The greater chunk of our world may be sailing on the winds of the seemingly unending political problems, the terrorist attacks, depletion of both crude and cash reserve; or better said, the generality of the bitterness which pervades our human space. These are realistic aspects of our troubled lives, but when a work concerns itself so much about human lives from the very root of it, which is the family; it becomes obvious that attention is being paid beyond words, although this is word-business.
What Will People Say splatters on each flip of the sheets obvious fictional account, but true to our daily activities and interactions in three hundred and thirty two pages and precisely thirty two chapters. Rehana Roussow pitches the conflicts of the home deftly amongst one another and with the dexterity of a trained seamstress brings all issues to intertwine, as the loggerheads of ‘litluns’ and ‘biguns’ wriggle to the fore. Notably, the saying about ‘little leaven leavening the whole lump’ finds it place in the work of the South African.
The vicissitudes of life visits the Fourie’s and leave them differently, or rather impacts them in ways that are permanently altered. Neville Fourie’s job as a messenger at a law firm enables some income for the family, when combined with Magda’s take home from the clothing factory. Both thought their family was just well and without worries, until the aspiration of their teenage children spur them in different directions. Nicky, whom through this work is seen for the greater part, has aspirations to become a lawyer with the hope to leverage her intelligence.
Suzette, the elder to Nicky and the eldest of the Fourie’s three children believes her way out of poverty is to become a model- having been nudged in that direction owing to the affirmation by her friends because of her good looks. She will stop at nothing to attain that and live her dreams. Anthony, who is only son and last of three for the Fouries has traction for power and money, but unknown to only a thirteen year old, the consequences of leading a life full of lies could lead to a painful end, which in his case is both deadly and deathly.
Rehana Rossouw engages the misnomer of parental guidance, when Mrs. Fourie allows her love for Anthony overshadow the careful attention she would have paid to her favorite child. Neville on the other hand feels contentment for meeting his children at home after work, but the activities that take place between after school and his return from work appear inconsequential but dire. By implication, the author calls our attention to the lapse of not, as in a book, reading between the lines of the actions of our children. Be there and ahead of their ever changing antics.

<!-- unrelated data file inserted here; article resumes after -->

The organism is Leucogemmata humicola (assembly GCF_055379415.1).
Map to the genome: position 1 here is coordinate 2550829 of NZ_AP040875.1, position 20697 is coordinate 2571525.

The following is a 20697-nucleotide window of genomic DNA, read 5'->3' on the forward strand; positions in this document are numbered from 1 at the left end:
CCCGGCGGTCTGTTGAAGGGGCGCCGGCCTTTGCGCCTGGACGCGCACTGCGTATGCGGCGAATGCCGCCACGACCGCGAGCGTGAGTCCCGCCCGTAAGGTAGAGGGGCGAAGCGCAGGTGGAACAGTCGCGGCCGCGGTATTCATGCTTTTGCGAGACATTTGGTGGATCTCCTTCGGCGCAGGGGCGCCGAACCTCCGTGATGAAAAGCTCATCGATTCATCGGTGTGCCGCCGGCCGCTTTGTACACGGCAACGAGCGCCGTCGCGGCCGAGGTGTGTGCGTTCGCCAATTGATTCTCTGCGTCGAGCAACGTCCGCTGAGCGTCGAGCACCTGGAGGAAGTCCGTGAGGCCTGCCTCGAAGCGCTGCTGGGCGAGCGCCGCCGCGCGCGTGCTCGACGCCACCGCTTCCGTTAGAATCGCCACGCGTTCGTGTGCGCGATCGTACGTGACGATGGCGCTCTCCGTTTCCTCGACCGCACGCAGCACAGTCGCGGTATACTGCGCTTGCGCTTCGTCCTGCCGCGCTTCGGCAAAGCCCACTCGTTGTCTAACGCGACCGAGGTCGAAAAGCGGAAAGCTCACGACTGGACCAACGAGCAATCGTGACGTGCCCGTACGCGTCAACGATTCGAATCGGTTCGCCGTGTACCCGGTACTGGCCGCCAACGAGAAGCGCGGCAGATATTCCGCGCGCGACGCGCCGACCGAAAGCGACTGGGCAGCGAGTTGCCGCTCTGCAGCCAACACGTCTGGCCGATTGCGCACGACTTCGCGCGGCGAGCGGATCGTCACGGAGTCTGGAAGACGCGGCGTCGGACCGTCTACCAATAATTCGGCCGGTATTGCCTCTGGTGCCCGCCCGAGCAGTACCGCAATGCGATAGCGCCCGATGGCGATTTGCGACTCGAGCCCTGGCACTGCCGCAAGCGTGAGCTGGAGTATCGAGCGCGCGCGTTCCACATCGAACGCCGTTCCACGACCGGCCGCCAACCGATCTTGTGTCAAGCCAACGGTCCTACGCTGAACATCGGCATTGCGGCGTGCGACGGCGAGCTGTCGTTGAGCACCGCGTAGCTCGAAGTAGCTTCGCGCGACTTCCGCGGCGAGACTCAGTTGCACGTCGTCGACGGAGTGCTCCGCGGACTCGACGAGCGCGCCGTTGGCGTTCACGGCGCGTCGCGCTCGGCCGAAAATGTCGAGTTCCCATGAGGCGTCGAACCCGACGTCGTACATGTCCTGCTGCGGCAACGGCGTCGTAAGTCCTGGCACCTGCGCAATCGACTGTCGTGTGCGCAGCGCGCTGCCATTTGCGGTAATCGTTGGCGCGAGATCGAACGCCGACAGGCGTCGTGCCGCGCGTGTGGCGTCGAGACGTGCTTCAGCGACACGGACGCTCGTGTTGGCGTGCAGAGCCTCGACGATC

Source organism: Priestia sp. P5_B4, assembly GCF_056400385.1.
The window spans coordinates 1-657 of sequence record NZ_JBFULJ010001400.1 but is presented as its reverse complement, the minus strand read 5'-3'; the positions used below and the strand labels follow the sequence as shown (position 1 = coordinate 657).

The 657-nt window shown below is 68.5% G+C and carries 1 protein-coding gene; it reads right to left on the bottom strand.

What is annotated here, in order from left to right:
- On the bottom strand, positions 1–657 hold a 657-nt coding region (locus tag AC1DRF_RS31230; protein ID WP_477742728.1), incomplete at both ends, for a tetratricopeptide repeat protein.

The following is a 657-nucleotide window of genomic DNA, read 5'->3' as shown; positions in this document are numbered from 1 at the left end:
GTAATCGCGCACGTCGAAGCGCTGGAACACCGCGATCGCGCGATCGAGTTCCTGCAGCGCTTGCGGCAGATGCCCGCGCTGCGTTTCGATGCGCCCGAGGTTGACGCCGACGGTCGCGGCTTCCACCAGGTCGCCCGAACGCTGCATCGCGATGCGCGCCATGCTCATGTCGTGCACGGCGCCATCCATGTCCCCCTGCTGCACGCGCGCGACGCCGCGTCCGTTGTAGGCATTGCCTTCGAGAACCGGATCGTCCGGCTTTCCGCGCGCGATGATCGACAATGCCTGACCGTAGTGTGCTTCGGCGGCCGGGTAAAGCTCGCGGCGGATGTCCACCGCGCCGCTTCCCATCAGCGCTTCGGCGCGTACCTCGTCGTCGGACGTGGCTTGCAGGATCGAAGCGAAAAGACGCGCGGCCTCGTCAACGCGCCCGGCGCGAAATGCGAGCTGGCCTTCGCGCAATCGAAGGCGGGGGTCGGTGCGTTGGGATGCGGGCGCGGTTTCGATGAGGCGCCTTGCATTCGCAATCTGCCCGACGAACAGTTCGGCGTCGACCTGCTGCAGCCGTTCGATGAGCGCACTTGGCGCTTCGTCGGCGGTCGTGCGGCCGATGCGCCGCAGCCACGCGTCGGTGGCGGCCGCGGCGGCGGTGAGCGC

What will people say seems more important to the Fouries, especially Magda the woman of the house, whose high-handedness allows Suzette her daughter cook up lies that worked for her all the times she slept away from home, had sex at a church camp meeting, missed school for weeks to get a job before eventually dropping out, had a romp getting high on cocaine and at another time almost got raped. The lessons are replete for parents, guardians and every individual to learn, that the minds of adolescents differ completely from the teenage junctures of young lives.
The society also gets flayed for its part in Anthony’s demise. At thirteen, the first year in the teenage circles, not much is known no matter how much the teenager claims to know. Ougat, the one who lured him into dealing in drugs and his eventual deflowering when he raped his elder sister’s friend-Shirley- is one of the many instances of gangs and gangsterism that the society needs pay attention to. Anthony crossed the rubicon and gets killed in cold blood. His parents wanted just good grades from school and religious uprightness but were handed a dead son.
Rehana Rossouw examines the underbellies of the South African society and in very practical ways, Africa and the rest of the world. She boldly speaks to the issue of the family, which as it seems appears to be getting lesser attention these days. Rossouw obviously opens the reader’s heart to listen more, care more and watch one’s wards more. The days on many fronts are painfully evil and without being vigilant, the loss to the family unit could be very difficult to heal. Her ability at free expression is delicious, even as she employs immense vocabulary of South African emanation which includes Ouens, Kwaai, befokte, ghafees, amongst many others.
The historical juncture in which the book is set is also symbolic as much as symptomatic of the upheavals that run through the pages. The Fouries lost a son in Anthony but his rape produced a son from Shirley; one of their daughters, Nicky becomes a paralegal with jeopardy to her dreams of becoming a lawyer and eventually not marrying Kevin-her lover. The Church of Eternal Redemption that Magda held in high esteem and paid her tithes dutifully to threw her family out when they needed the church most; her marriage also came apart after her son’s death ripped it in shreds, causing her husband to pitch his tent with a neighbour who already has five children from five men.
One reads these under-quoted from page 307,
“People got a democratic right to fuck up their lives…. They got used to their oppression, they don’t know any other way. Your job is to show them a better life but you can’t force them to accept it. You got to keep conscientising them, eventually they will get the message….”

Life is a choice and must be lived consciously by making the right choice. These musings are no doubt the author’s. 

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